Need For Speed Most Wanted: Open-World Racing With Autolog's Smarts
Criterion's Most Wanted reboot plugs Hot Pursuit's influential Autolog into Burnout Paradise's blissful racing.
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Crunch time approaches at Criterion's Guildford studio. In the building they share with publisher EA, the developers of Need For Speed: Most Wanted are knuckling down to their last few weeks on this open-world racing game.
Time pressure keeps them from slicing press demos out of their unfinished game, but they serve up in-progress code with the total confidence of a well-proven racing studio. These are game makers with Burnout Paradise and Need For Speed: Hot Pursuit most recently under their belts.
"We don't like wasting time cutting press builds," pronounces Matt Webster, executive producer at Criterion. Nor do they like wasting time rehashing what’s gone before. “We don’t make sequels to other people’s games”, he says. Begging the question: why a reboot of EA Black Box’s 2005 racer?
As Webster tells it, Criterion’s experience with Burnout Paradise and with Autolog, Hot Pursuit’s influential social suite, pointed them straight to this reimagining of Most Wanted: an open-world racer based on constant social competition to be the city’s most notorious car jockey.
Though it is tagged Need For Speed, the game feels much more like Burnout Paradise than the original Most Wanted. Paradise City has been swapped for the handsome, fictional American burg of Fairhaven, but Burnout’s exhilarating slow-motion takedowns abound along all 100 miles of road and ramps, through dirt tracks, industrial lots, the harbour district, and built-up downtown area.
In single-player, you vie with AI cars in races, police chases, and other events while Criterion’s upgraded Autolog system rates your every accomplishment--from race times to speed trap records--in real time against those of your offline friends. In multiplayer, you hoon around Fairhaven with buddies in a lobbyless, seamless playlist of events, chasing each other to the next starting point in a crash-happy convoy.
In our time with the multiplayer, we are commanded by automatically generated playlist to compete for the longest drift around a circular pier and biggest jump across an unfinished elevated highway, and to battle for first place in free-for-all and team races. In all events you can excel by being either the best driver or the most effective crasher, scoring takedown points and hampering opponents with suicidal smash-ups. It is riotous, kickabout fun.
Most Wanted needs to shake up its genre, says creative director Craig Sullivan, because “ultimately [racing games] are getting a bit boring”. It’s the Criterion confidence talking again when he has a swipe at simulation racers for their pristine sameyness: “I don’t want to drive a really nice shiny car around a track too many more times because I’ve done that”.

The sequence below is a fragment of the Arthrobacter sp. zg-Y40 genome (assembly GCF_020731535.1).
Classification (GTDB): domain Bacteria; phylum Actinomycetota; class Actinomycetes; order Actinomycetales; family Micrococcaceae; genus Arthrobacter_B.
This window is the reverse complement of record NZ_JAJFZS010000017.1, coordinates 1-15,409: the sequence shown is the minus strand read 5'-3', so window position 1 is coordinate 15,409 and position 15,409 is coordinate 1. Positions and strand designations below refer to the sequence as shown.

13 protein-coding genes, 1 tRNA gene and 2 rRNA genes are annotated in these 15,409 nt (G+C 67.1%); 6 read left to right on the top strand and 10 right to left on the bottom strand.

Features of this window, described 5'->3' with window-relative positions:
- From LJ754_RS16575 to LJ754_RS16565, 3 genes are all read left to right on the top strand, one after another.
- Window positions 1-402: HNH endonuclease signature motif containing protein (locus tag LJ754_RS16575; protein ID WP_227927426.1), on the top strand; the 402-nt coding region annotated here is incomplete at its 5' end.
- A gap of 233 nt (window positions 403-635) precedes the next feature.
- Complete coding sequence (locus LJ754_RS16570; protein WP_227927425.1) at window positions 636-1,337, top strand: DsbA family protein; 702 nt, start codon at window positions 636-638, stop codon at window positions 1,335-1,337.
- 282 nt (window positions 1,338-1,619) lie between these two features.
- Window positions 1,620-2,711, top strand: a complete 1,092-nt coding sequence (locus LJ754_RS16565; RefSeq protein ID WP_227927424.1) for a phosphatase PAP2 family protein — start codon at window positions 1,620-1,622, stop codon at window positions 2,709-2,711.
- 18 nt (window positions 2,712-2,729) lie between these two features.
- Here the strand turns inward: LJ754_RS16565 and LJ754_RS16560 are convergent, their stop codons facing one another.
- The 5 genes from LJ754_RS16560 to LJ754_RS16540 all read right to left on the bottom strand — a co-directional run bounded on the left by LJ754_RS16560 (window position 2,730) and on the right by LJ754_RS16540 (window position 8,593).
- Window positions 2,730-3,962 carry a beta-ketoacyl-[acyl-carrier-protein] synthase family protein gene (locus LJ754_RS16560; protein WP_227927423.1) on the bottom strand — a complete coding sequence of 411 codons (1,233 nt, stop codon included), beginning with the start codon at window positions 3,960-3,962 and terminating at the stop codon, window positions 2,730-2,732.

Central to Most Wanted’s fresh outlook is making each of its shiny, destructible licensed cars available from the get-go. From the workaday mid-rangers to the fancy exotics, the absurd Ariel Atom and hulking Ford F-150 Raptor, every car is somewhere in the city and immediately up for grabs in single player.
In theory, you can be doing 250 miles an hour in the fastest car in the game within five minutes. It’s the antidote, says Sullivan, to games “all about looking at that box and seeing that nice, cool, shiny car and most of the time going, ‘I’m never going to get to drive that f**king car, unless I play the game for 40 hours’”. Once discovered, a car’s location is marked on the city map for quick-travel future access.
That’s single player, though. In multiplayer, the system of car unlocks looks a lot more like the levelling in an online shooter (“We play a lot of CoD and Battlefield,” Sullivan says). Everything you do, offline and online, earns you experience points (“speed points”), and as you level up you unlock new rides, much like weapons in Call of Duty.
As you hit milestones in a certain vehicle, on the other hand, you unlock new mods. Do enough offroad driving in one car and you’ll get its offroad tyres. Win an event in another and you’ll bag a nitrous mod. Pleasingly, mods can be added to cars on the fly. Pity the cop chasing you when you install your nitrous dump mod in mid-pursuit.
On the streets of Fairhaven there are also Burnout Paradise-style repaint drive thrus that will have your battered vehicle fixed up and looking sharp in an instant. There are smashable billboards branded with Criterion’s peer developers (BioWare, DICE) as well, waiting to be claimed (read: smashed). Security gates can be likewise battered down, and you might find a desirable motor parked on the other side.
So there’s content and collectables aplenty, and all of it bound together by Criterion’s upgraded Autolog--the magical, telemetric social engine constantly feeding you stats on how you’re doing versus your friends and keeping the party going in multiplayer’s prescribed events.
For some tastes, Criterion’s Most Wanted is too close to Paradise City to make its mark, but the layer of back-end sophistication brought by Autolog 2.0 to extended play shouldn’t be underestimated. We predict good things for a Paradise powered by Autolog’s smarts.